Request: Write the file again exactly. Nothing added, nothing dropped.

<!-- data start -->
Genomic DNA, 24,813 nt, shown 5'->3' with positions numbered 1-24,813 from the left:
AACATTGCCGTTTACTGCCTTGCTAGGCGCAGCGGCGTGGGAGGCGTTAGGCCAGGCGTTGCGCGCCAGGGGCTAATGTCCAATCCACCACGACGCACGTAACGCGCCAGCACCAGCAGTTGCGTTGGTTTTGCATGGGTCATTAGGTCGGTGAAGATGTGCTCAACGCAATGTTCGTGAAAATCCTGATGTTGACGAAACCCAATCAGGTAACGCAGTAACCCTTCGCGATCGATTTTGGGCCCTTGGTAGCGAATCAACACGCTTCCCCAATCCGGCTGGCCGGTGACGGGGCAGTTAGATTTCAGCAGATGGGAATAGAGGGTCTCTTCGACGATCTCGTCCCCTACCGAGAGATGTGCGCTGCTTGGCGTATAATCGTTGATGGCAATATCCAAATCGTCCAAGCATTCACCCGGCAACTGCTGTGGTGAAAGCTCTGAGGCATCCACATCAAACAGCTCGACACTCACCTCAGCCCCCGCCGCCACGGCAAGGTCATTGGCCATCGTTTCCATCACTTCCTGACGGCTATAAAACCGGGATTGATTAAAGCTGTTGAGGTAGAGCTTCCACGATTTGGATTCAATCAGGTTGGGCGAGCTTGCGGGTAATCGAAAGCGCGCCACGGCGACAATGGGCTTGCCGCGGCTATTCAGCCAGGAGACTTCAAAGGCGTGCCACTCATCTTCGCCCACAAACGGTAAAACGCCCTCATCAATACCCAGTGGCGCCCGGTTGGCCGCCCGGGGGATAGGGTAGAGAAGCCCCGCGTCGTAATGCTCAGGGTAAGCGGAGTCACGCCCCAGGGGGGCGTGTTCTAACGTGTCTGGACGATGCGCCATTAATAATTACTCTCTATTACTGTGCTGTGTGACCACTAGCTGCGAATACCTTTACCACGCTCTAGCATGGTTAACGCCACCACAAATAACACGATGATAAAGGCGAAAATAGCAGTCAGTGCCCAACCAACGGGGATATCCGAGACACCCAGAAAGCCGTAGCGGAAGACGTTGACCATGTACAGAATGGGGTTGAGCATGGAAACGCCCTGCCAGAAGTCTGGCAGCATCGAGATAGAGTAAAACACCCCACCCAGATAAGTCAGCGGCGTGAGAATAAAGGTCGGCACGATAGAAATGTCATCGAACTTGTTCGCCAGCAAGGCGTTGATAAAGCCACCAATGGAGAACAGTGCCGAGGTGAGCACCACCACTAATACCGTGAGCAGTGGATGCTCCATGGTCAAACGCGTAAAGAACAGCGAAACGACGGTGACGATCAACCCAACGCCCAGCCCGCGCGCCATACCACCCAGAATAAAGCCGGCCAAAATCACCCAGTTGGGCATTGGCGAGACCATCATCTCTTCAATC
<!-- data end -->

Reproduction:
Genomic DNA, 24,813 nt, shown 5'->3' with positions numbered 1-24,813 from the left:
AACATTGCCGTTTACTGCCTTGCTAGGCGCAGCGGCGTGGGAGGCGTTAGGCCAGGCGTTGCGCGCCAGGGGCTAATGTCCAATCCACCACGACGCACGTAACGCGCCAGCACCAGCAGTTGCGTTGGTTTTGCATGGGTCATTAGGTCGGTGAAGATGTGCTCAACGCAATGTTCGTGAAAATCCTGATGTTGACGAAACCCAATCAGGTAACGCAGTAACCCTTCGCGATCGATTTTGGGCCCTTGGTAGCGAATCAACACGCTTCCCCAATCCGGCTGGCCGGTGACGGGGCAGTTAGATTTCAGCAGATGGGAATAGAGGGTCTCTTCGACGATCTCGTCCCCTACCGAGAGATGTGCGCTGCTTGGCGTATAATCGTTGATGGCAATATCCAAATCGTCCAAGCATTCACCCGGCAACTGCTGTGGTGAAAGCTCTGAGGCATCCACATCAAACAGCTCGACACTCACCTCAGCCCCCGCCGCCACGGCAAGGTCATTGGCCATCGTTTCCATCACTTCCTGACGGCTATAAAACCGGGATTGATTAAAGCTGTTGAGGTAGAGCTTCCACGATTTGGATTCAATCAGGTTGGGCGAGCTTGCGGGTAATCGAAAGCGCGCCACGGCGACAATGGGCTTGCCGCGGCTATTCAGCCAGGAGACTTCAAAGGCGTGCCACTCATCTTCGCCCACAAACGGTAAAACGCCCTCATCAATACCCAGTGGCGCCCGGTTGGCCGCCCGGGGGATAGGGTAGAGAAGCCCCGCGTCGTAATGCTCAGGGTAAGCGGAGTCACGCCCCAGGGGGGCGTGTTCTAACGTGTCTGGACGATGCGCCATTAATAATTACTCTCTATTACTGTGCTGTGTGACCACTAGCTGCGAATACCTTTACCACGCTCTAGCATGGTTAACGCCACCACAAATAACACGATGATAAAGGCGAAAATAGCAGTCAGTGCCCAACCAACGGGGATATCCGAGACACCCAGAAAGCCGTAGCGGAAGACGTTGACCATGTACAGAATGGGGTTGAGCATGGAAACGCCCTGCCAGAAGTCTGGCAGCATCGAGATAGAGTAAAACACCCCACCCAGATAAGTCAGCGGCGTGAGAATAAAGGTCGGCACGATAGAAATGTCATCGAACTTGTTCGCCAGCAAGGCGTTGATAAAGCCACCAATGGAGAACAGTGCCGAGGTGAGCACCACCACTAATACCGTGAGCAGTGGATGCTCCATGGTCAAACGCGTAAAGAACAGCGAAACGACGGTGACGATCAACCCAACGCCCAGCCCGCGCGCCATACCACCCAGAATAAAGCCGGCCAAAATCACCCAGTTGGGCATTGGCGAGACCATCATCTCTTCAATC